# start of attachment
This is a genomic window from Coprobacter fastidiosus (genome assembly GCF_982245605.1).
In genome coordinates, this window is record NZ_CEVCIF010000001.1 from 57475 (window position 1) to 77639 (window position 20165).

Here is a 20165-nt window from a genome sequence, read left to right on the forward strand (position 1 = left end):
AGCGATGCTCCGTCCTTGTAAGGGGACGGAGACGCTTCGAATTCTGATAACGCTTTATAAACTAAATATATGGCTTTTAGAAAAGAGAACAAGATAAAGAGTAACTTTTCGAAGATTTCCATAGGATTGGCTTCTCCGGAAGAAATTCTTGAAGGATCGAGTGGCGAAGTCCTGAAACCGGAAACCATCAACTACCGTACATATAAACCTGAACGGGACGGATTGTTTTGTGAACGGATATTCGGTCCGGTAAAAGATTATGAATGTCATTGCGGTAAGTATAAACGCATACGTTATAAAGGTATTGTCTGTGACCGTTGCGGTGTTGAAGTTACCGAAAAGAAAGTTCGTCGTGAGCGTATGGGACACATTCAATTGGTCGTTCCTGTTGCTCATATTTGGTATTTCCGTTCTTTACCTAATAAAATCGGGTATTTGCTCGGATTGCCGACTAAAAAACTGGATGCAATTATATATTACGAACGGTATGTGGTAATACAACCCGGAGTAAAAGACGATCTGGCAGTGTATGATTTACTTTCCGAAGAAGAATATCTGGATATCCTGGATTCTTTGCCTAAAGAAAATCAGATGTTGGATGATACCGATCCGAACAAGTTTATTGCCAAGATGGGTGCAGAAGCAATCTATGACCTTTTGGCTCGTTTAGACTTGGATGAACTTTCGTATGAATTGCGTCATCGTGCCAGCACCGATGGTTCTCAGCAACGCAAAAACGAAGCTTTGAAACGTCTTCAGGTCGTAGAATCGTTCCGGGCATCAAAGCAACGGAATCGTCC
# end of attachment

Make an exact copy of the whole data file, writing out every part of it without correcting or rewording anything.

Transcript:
This is a genomic window from Coprobacter fastidiosus (genome assembly GCF_982245605.1).
In genome coordinates, this window is record NZ_CEVCIF010000001.1 from 57475 (window position 1) to 77639 (window position 20165).

Here is a 20165-nt window from a genome sequence, read left to right on the forward strand (position 1 = left end):
AGCGATGCTCCGTCCTTGTAAGGGGACGGAGACGCTTCGAATTCTGATAACGCTTTATAAACTAAATATATGGCTTTTAGAAAAGAGAACAAGATAAAGAGTAACTTTTCGAAGATTTCCATAGGATTGGCTTCTCCGGAAGAAATTCTTGAAGGATCGAGTGGCGAAGTCCTGAAACCGGAAACCATCAACTACCGTACATATAAACCTGAACGGGACGGATTGTTTTGTGAACGGATATTCGGTCCGGTAAAAGATTATGAATGTCATTGCGGTAAGTATAAACGCATACGTTATAAAGGTATTGTCTGTGACCGTTGCGGTGTTGAAGTTACCGAAAAGAAAGTTCGTCGTGAGCGTATGGGACACATTCAATTGGTCGTTCCTGTTGCTCATATTTGGTATTTCCGTTCTTTACCTAATAAAATCGGGTATTTGCTCGGATTGCCGACTAAAAAACTGGATGCAATTATATATTACGAACGGTATGTGGTAATACAACCCGGAGTAAAAGACGATCTGGCAGTGTATGATTTACTTTCCGAAGAAGAATATCTGGATATCCTGGATTCTTTGCCTAAAGAAAATCAGATGTTGGATGATACCGATCCGAACAAGTTTATTGCCAAGATGGGTGCAGAAGCAATCTATGACCTTTTGGCTCGTTTAGACTTGGATGAACTTTCGTATGAATTGCGTCATCGTGCCAGCACCGATGGTTCTCAGCAACGCAAAAACGAAGCTTTGAAACGTCTTCAGGTCGTAGAATCGTTCCGGGCATCAAAGCAACGGAATCGTCC